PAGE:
If you live in a wildfire-prone area, preparation and forethought is key to your personal safety and preserving your home. You can follow these ten FireSafe steps to prepare your home and land.
(Courtesy www.firesafespokane.com, a service of the Washington Department of Natural Resources)
1. Recognize the hazard
Fire is a natural part of our environment. In Spokane County, the grasses and pine forests have been subjected to fires every 3 to 30 years. This is a normal part of our Eco-system. There are more than 300,000 people living in Spokane County and many live in or adjacent to forestland. Understand the steps … » More …
Wildfires have been part of the Pacific Northwest for centuries. This map shows some of the historic fires from the 1850s to 2000 in Washington, Oregon, Idaho, and western Montana.
You can embed this map on another website, print, follow changes, share, and use it in other ways on the mapwith.us site.
In 2008, the Valley View fire in the Dishman Hills outside of Spokane burned 13 homes and 1,200 acres. A number of homes survived because residents applied Firewise principles to protect their residences. In this video produced by the Spokane County Conservation District, some of those residents discuss the fire, how they prepared their homes, and what happened during the blaze.
Length: 19 minutes, 21 seconds.
Courtesy Spokane County Conservation District.
Read more about wildfires and communities in “When wildfire comes to town.”
Flames ripped through the pines and brush in the Dishman Hills west of Spokane Valley in July 2008, just as they’ve done for thousands of years. A dry wind pushed the fire up a hill, hotter and faster, and straight into a new development of expensive homes, destroying 13 of them and burning 1,200 acres.
The wildfire’s destruction was not surprising or unexpected. But the number of homes and residents who survived the blaze serves as a testament to smart planning, an awareness of inevitable fires, and research into the interaction of fire-prone wildlands and the growing number of people who live near them.
Although … » More …
“Nothing beats a hot shot crew. You are like the green berets, the special forces of fire. It’s a camaraderie like no other.”
WHEN CHRIS BOLZ came looking for summer work nine years ago, the fire boss took one look at the athletic 19-year-old and said, “Son, this is your lucky day.”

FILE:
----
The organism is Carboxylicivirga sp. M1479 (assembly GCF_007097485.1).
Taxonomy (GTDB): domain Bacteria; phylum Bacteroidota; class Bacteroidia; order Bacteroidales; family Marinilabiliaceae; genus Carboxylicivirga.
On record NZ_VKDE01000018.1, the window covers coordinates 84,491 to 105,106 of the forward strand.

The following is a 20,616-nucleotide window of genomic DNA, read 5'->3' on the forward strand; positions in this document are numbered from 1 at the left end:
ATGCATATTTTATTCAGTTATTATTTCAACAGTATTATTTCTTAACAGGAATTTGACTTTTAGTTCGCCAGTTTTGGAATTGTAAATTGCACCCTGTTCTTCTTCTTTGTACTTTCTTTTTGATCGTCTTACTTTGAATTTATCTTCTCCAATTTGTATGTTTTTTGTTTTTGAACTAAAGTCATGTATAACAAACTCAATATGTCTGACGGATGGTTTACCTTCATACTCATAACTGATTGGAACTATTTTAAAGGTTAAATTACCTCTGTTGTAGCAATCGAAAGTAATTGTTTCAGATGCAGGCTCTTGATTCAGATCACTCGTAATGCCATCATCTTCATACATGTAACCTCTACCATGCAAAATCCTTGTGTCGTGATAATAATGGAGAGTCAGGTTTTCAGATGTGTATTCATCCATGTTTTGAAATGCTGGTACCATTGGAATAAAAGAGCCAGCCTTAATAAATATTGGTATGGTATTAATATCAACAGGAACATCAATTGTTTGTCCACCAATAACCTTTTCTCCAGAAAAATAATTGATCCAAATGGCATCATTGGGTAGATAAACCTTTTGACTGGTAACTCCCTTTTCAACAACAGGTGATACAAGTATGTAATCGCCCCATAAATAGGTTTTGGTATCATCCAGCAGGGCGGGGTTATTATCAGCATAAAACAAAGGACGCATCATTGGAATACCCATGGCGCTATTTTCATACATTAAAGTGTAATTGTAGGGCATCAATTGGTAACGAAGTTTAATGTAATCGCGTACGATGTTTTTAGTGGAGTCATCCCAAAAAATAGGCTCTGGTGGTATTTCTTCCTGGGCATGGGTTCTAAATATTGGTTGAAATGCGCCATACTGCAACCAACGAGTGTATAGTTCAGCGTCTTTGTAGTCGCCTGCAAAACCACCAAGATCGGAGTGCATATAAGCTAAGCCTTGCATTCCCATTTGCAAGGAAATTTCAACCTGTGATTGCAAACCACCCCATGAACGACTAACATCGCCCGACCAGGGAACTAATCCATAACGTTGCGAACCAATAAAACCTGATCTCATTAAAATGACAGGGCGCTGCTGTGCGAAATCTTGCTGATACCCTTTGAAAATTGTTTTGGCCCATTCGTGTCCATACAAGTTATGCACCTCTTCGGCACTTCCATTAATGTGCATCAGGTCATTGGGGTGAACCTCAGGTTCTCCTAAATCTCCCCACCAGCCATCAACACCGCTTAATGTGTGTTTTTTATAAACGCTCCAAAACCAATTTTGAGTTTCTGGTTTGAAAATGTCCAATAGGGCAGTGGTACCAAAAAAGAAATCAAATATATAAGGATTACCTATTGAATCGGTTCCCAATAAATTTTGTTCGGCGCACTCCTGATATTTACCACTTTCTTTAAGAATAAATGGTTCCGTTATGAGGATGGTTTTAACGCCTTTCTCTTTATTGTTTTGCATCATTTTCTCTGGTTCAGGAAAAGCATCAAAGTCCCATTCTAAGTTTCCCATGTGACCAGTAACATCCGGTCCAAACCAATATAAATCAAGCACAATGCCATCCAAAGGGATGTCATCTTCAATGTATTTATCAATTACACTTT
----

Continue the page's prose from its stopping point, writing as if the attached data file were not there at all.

Bored out of his wits in Tonasket, Washington, Bolz had walked into the nearest Forest Service office at his father’s insistence. They said they could use him right away on a blaze in Wenatchee, so Bolz agreed to go. Then the fire boss reached into his pocket for a book of matches, and … » More …
Forest fires have been much in the news. Beginning with the Yellowstone fires in 1988, the West has lived through a series of intense fire years. In 2000, the federal government spent nearly $1.6 billion fighting fires. But over the same period there has been a discordant message: fires, we are told, shaped the forests and the wildlife that inhabit them; fires are, in fact, necessary to the continued existence of many species of plants and animals. Smokey the Bear’s message of fire’s destructive nature, his plea on behalf of other woodland creatures that “fires destroy more than trees,” has lost its venerable certainty.
Are … » More …
Forest health has been much in the news. It is a powerful metaphor—but one of uncertain and ambiguous content. Congress has used it to avoid environmental assessments of logging; opponents of logging have often portrayed it as a smokescreen. Mimicking Nature’s Fire is in part a guide to this debate. Stephen Arno (’65 For.), a forest ecologist, and Carl E. Fiedler, a silviculturist, have combined their talents to argue for “restoration forestry,” an approach that seeks to reestablish “an approximation of historical structure and ecological processes to tree communities that were in the past shaped by distinctive patterns of fire.” The book is divided into … » More …